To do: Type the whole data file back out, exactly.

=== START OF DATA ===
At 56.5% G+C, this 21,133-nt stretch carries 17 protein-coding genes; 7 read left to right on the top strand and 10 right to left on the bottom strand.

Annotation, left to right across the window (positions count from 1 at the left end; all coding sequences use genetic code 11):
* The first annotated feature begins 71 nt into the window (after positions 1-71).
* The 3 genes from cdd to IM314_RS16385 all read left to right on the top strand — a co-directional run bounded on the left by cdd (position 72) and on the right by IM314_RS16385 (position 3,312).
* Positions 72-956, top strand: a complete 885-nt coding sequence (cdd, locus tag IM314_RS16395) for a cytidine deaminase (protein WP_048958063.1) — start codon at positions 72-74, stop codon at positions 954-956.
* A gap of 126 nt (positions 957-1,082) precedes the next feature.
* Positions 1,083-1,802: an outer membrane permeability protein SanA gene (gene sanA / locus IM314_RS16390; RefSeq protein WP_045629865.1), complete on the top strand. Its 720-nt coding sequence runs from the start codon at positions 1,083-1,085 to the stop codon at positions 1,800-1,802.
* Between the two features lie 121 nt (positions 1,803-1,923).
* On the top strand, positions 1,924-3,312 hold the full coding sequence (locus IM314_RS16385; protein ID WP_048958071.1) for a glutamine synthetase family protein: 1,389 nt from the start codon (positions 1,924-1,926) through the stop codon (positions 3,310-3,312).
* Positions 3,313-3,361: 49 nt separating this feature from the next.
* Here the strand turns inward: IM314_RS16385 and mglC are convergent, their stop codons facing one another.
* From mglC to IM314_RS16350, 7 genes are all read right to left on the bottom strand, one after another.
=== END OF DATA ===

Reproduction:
At 56.5% G+C, this 21,133-nt stretch carries 17 protein-coding genes; 7 read left to right on the top strand and 10 right to left on the bottom strand.

Annotation, left to right across the window (positions count from 1 at the left end; all coding sequences use genetic code 11):
* The first annotated feature begins 71 nt into the window (after positions 1-71).
* The 3 genes from cdd to IM314_RS16385 all read left to right on the top strand — a co-directional run bounded on the left by cdd (position 72) and on the right by IM314_RS16385 (position 3,312).
* Positions 72-956, top strand: a complete 885-nt coding sequence (cdd, locus tag IM314_RS16395) for a cytidine deaminase (protein WP_048958063.1) — start codon at positions 72-74, stop codon at positions 954-956.
* A gap of 126 nt (positions 957-1,082) precedes the next feature.
* Positions 1,083-1,802: an outer membrane permeability protein SanA gene (gene sanA / locus IM314_RS16390; RefSeq protein WP_045629865.1), complete on the top strand. Its 720-nt coding sequence runs from the start codon at positions 1,083-1,085 to the stop codon at positions 1,800-1,802.
* Between the two features lie 121 nt (positions 1,803-1,923).
* On the top strand, positions 1,924-3,312 hold the full coding sequence (locus IM314_RS16385; protein ID WP_048958071.1) for a glutamine synthetase family protein: 1,389 nt from the start codon (positions 1,924-1,926) through the stop codon (positions 3,310-3,312).
* Positions 3,313-3,361: 49 nt separating this feature from the next.
* Here the strand turns inward: IM314_RS16385 and mglC are convergent, their stop codons facing one another.
* From mglC to IM314_RS16350, 7 genes are all read right to left on the bottom strand, one after another.